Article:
Friday, 21 October 2011

How to Become a Central Hub in a Network World

Communication technology is rapidly changing the way we interact as humans; affecting social, democratic and corporate cultures. The flow of information now increasingly happens through networks, which in many ways communicate faster and more effectively than so-called traditional hierarchies. Networks have become the new metaphor used to explain human interaction. As Newman, Barabasi, and Watts write in The Structure and Dynamics of Networks, “Networks are everywhere. From the Internet and its close cousin the World Wide Web to networks in economics, networks of disease transmission, and even terrorist networks, the imagery of the network pervades modern culture.” So what constraints does a network system put on a leader, and what does leadership mean in such a system? Network Leadership has two prominent features: attracting attention, and persuading cooperation through a transcendent vision.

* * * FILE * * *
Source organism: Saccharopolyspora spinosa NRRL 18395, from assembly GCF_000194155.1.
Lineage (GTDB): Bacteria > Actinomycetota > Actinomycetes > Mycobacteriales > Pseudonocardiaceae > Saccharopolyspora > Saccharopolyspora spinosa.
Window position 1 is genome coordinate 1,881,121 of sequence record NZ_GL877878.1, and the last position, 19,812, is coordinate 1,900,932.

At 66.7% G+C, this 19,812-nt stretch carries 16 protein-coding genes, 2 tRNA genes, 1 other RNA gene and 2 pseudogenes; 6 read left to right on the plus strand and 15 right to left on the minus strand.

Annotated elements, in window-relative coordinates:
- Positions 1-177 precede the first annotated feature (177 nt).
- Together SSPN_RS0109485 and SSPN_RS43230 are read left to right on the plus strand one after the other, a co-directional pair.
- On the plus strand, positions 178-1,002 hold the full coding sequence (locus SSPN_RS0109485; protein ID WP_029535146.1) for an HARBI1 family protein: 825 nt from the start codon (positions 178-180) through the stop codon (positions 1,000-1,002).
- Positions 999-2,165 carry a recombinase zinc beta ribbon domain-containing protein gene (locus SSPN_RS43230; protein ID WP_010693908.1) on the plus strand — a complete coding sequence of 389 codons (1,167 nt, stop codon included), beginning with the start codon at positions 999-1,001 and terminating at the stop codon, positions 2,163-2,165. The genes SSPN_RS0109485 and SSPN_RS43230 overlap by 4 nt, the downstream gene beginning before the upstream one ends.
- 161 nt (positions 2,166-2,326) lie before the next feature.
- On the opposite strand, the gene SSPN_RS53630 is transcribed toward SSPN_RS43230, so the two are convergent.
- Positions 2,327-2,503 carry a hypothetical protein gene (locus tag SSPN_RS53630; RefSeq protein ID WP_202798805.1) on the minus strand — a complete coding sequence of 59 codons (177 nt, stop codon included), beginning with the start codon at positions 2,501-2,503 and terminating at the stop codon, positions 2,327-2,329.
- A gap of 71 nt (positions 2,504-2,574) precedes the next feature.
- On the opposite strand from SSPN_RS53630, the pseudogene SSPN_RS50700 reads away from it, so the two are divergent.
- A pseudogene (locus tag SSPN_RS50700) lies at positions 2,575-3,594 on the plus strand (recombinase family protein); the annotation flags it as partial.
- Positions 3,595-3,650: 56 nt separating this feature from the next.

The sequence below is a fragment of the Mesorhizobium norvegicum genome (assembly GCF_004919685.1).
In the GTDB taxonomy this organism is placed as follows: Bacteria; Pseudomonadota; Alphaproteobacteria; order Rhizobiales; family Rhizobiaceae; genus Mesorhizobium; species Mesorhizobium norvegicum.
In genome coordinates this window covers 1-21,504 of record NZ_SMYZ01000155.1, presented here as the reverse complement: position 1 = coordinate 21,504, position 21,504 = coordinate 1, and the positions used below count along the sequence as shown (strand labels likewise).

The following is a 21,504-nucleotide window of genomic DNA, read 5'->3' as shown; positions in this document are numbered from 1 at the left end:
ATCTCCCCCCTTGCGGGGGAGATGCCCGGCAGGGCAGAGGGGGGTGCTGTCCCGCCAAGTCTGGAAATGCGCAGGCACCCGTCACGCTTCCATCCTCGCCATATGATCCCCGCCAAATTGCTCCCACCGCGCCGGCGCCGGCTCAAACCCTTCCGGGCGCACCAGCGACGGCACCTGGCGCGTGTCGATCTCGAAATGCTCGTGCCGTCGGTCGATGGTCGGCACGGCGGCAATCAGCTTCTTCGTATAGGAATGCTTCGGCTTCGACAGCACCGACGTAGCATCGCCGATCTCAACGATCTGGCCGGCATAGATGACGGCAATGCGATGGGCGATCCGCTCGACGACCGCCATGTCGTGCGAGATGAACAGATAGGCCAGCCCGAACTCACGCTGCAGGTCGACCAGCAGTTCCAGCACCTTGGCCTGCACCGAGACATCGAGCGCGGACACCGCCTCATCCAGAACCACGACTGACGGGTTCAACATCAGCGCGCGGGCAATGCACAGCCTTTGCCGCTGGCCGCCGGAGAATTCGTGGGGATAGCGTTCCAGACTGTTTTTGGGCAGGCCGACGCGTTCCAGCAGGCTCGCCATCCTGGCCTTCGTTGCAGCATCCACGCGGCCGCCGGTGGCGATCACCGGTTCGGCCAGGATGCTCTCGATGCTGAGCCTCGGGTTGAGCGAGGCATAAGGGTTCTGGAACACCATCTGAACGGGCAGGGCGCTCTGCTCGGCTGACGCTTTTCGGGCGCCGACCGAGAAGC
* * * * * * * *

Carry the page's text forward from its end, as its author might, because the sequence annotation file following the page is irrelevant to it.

In Thinking about Leadership, Nannerl Keohane (referencing Kenneth Janda) describes how leaders are selected in ‘on-going groups of long duration’ by “occupying a position in a formal structure or being given formal status by a legitimizing agent” (55), and that an individual thus selected only needs to “exercise that power base to demonstrate leadership” (55). This may work in a traditional hierarchical organization, but in a network it becomes more complicated. As Newman, Barabasi, and Watts point out, networks that arise naturally (such as social networks), evolve “in a manner that is typically unplanned and decentralized.” Rather than looking at questions of authority and power relations, leadership in a network can be analyzed through centrality indices . . . and measures of social capital,” with a vocabulary of “actor centrality, path lengths, cliques, connected components” (Newman, Barabasi, and Watts), etc.  A great example is the analysis of our Economy which identifies the 50 best connected companies (and therefore most powerful) in the world economy (full article at